The Space Reviewin association with SpaceNews

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A “Second Space Race” may be emerging between the US and China regarding economic benefits derived from space. (credit: SpaceX)

Reflecting core American values in the competition for the final economic frontier

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One motif of space futurism, from some of the earliest examples in the 1860s to the modern day, is the expected timeline for the developments and blossoming space culture that is envisioned. Virtually every one of those predictions has been, in retrospect, too aggressive and unrealized. Bruce Cahan and Dr. Mir Sadat, in “U.S. Space Policy for the New Space Age: Competing on the Final Frontier”, address the missing element that threw those predictions off: economics. While we may have the technology to do most, if not all, of the things described, it is the economic impetus drives civilizations to act and achieve.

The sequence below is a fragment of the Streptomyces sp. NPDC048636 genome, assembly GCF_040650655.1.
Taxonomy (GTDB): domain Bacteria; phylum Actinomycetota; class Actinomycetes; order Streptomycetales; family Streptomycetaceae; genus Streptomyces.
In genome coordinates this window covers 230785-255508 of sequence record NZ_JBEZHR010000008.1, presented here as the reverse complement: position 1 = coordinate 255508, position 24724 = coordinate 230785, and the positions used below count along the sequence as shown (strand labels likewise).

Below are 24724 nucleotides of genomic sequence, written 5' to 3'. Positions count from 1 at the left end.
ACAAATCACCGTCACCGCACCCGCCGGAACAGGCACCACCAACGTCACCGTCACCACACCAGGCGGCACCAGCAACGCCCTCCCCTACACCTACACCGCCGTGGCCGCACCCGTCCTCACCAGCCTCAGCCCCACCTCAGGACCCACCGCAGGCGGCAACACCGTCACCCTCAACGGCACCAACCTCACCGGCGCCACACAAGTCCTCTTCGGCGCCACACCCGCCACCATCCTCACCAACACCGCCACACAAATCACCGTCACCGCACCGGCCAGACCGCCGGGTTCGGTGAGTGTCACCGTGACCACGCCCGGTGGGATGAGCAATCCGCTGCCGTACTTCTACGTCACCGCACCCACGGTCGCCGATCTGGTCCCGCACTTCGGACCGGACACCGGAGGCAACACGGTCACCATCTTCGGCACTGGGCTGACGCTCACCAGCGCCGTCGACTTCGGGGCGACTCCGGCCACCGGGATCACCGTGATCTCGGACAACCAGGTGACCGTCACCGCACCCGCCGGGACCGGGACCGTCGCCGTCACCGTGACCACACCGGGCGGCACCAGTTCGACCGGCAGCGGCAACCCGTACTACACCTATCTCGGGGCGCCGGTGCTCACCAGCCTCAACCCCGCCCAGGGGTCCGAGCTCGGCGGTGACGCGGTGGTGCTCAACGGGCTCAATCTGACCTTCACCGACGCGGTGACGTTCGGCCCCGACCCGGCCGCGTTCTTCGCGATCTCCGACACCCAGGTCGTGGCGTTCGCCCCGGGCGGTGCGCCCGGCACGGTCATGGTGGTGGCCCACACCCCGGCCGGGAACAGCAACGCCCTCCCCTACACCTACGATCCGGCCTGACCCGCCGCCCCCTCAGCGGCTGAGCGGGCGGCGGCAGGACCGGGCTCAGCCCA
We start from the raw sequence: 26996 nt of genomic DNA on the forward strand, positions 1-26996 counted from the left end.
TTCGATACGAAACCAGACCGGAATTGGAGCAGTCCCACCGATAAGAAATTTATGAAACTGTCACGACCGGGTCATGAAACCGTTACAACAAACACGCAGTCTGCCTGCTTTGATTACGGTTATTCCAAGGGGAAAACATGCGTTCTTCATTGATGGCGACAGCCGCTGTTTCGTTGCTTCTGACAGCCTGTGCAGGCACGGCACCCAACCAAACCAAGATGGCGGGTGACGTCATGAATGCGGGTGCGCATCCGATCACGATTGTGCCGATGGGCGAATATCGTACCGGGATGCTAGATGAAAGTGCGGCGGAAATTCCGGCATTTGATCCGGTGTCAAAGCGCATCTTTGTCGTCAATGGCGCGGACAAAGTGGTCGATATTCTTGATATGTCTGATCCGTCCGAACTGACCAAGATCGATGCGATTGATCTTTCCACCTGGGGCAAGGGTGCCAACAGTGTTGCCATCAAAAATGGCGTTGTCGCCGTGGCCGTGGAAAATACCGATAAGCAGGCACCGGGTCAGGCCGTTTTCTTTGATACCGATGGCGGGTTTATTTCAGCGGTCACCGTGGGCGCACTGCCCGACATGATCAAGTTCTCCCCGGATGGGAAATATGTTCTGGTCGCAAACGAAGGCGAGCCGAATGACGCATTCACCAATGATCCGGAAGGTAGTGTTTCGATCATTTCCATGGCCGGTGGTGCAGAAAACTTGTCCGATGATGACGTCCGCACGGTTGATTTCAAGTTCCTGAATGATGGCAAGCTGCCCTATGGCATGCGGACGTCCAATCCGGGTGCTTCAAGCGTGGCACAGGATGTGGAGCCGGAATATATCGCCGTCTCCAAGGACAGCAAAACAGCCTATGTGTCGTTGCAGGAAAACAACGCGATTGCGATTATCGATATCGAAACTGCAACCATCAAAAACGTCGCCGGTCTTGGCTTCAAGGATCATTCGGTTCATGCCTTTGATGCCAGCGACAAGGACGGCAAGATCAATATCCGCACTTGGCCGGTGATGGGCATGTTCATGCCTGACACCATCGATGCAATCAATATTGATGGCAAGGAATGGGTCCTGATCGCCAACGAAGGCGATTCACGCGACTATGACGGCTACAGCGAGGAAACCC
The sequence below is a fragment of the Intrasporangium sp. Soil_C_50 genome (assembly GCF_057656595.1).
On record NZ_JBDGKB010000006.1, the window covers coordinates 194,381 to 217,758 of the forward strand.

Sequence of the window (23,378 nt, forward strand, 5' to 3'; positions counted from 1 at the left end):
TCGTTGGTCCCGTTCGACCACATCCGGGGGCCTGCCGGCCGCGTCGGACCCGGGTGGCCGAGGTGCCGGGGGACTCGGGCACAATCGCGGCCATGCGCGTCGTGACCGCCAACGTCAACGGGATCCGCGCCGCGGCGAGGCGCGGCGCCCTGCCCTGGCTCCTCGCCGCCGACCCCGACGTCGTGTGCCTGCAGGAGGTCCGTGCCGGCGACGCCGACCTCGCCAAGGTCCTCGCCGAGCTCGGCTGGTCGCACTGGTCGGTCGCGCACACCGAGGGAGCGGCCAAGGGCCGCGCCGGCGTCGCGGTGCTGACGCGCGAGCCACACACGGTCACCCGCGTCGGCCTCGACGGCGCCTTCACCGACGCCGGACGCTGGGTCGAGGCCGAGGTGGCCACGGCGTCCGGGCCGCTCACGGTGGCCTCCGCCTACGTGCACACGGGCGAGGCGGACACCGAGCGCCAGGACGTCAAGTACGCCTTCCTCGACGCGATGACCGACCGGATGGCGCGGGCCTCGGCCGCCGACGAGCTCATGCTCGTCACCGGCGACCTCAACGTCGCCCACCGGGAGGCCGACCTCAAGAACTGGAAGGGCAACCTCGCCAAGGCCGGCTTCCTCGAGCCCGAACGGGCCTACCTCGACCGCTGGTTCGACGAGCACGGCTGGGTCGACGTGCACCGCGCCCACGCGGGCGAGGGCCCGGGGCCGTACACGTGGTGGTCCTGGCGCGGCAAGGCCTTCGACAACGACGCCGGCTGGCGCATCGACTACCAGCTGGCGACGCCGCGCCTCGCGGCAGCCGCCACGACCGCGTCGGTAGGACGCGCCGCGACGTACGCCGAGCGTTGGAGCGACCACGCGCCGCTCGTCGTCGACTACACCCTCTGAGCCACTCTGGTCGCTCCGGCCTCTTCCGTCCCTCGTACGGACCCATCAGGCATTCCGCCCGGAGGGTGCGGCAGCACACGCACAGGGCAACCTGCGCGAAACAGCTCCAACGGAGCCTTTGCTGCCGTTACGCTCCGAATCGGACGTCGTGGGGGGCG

This economic element is what makes the Second Space Race different than the first. The first was a race for achievement. The second is about economic benefits derived from space.

With the change of presidential administration prompting a reexamination of the America’s scientific and technological leadership to keep pace with global competitors in tomorrow’s economy, Cahan and Sadat provide the right strategy and policy for national investments, research and development, structures, infrastructures, and marketplace. In short, they argue that the United States is still in a position to retain strategic leadership in space and drawn on partner and allied spacefaring nations to leverage space activities for economic, environmental, human rights, and security benefits.